• Non-Ebola patients in Nyahuka: 0. No admissions. No outpatients. The stigma and fear factor skyrocketed after Jonah died. We have all sensed the quietness, the eeriness of the town. Today a church leader reprimanded children around Scott Will’s house telling them they could get sick from him and die, so go home. We are beginning to realize that the three of us (Scott, Scott Will, and me) are considered unclean. And not without reason. I think that we have to live with that. It is logically inconsistent to send our kids away and then feel disgruntled that others avoid us. It is hard for people to realize that as long as we have no symptoms we are not dangerous. At least the MSF and CDC people aren’t afraid of us!

  • Time between Dr. Matthew Lukwiya, the doctor who was in charge of one of the main hospitals in Gulu affected by Ebola in 2000, and Dr. Jonah Kule’s death: 6 hours short of an exact 7 years. Dr. Jonah died at 7:30 pm Dec 4, 2007; Dr. Matthew died at 1:20 am Dec 5, 2000. That is one of the most distressing aspects of this disease, to take out the two men who laid down their lives to save others.


claire said...

Thanks so much for the detailed update.
Continued prayer and love to you.

micandme said...

I'm still following each and every post. And still praying. Hang in there. Thank you for the regular updates... I start worry if I don't see a new post from you for several hours! Love, Michelle

Paige said...

Hi. I taught Peter Luke and Lydia Herron years ago in Bundibugyo (90-91). My experience in Uganda led me to change my career and go into public health my heart goes out to you and the community there...anyway, I'm following your posts, and praying for you daily. There are some of us who will be praying for you and the whole situation this Sunday (not together physically, through email). Will continue to pray for you and check your posts daily. Thank you for your very informative, honest, and beautifully written posts.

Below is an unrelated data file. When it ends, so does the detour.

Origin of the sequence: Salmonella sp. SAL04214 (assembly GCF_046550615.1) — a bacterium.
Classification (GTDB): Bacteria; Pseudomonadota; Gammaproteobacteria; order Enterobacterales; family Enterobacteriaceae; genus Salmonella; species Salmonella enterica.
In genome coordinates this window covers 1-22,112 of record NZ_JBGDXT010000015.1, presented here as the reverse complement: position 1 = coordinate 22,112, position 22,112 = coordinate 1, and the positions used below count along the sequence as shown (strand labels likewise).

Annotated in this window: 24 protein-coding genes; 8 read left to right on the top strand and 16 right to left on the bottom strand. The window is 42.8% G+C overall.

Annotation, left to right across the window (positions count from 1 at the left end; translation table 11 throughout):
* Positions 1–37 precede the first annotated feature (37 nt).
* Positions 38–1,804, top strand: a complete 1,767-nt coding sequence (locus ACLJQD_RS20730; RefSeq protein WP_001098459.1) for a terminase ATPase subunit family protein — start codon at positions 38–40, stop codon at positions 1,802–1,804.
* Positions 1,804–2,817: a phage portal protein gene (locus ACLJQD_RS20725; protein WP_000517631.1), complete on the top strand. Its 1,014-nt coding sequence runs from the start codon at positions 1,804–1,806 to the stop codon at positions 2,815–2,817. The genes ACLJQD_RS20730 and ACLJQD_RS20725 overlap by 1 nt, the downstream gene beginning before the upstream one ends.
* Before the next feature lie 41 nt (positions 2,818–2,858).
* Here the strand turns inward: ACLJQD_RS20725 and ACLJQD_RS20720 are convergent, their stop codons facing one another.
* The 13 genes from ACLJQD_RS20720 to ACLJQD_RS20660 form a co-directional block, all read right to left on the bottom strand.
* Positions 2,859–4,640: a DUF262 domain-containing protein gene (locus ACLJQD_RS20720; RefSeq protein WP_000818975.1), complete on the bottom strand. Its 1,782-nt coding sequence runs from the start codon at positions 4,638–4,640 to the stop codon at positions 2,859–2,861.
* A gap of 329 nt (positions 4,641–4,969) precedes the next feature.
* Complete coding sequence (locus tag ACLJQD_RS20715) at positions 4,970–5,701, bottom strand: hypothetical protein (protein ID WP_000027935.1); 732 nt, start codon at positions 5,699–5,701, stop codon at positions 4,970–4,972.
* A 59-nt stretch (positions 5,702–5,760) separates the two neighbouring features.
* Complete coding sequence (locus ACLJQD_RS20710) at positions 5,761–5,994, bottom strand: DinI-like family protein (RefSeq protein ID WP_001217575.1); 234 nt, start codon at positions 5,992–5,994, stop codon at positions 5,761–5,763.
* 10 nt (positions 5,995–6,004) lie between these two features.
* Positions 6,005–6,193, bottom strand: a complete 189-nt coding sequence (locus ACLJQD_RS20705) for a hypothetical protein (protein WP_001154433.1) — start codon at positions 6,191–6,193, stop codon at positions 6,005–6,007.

Paige, Durham, NC

jane. said...

* still thinking about y'all.

jane. said...

* still thinking about y'all.

Anonymous said...

I praise God for the way he is holding you up and for your faithful testimony of His love in continuing to care for the stricken.

Are you resting? I know many of us are praying that you will get the rest/sleep you need to function well. Still praying for that. . . and for so many other things.


Anonymous said...

Dr. Myhre,

I read your name in AP article this evening. Heartening to discover that you are a man of faith. No surpise -- after reading your posts I see it's a remarkable work sir. God Bless you and your family.

Pittsburgh, PA

Anonymous said...

Hi, I have a team going to Uganda in a couple of weeks, and I was just wondering if it is safe...or if their are restrictions on traveling. I cannot find any more information than what yall have. If you can let me know that would be great. I am praying for your team so much!

micandme said...

Just saw that you have finally made the news. Now everyone is aware and more people will be praying for you. I'm so glad. ~Michelle

Greenbrier Escape said...

The description of Jonah's burial was just so poignant and bizarre... Melen and the girls must be in shock... its just to surreal for words....

prayers seem feeble and full of sighs and tears.
I hope youare sleeping abit here and there.
Mary Ann

Cheryl said...

I keep trying to comment,but the words fail me..
We are praying so fervently for you and have enlisted our prayer support team to do the same.
May God give you what you need at every moment the glory of His Name.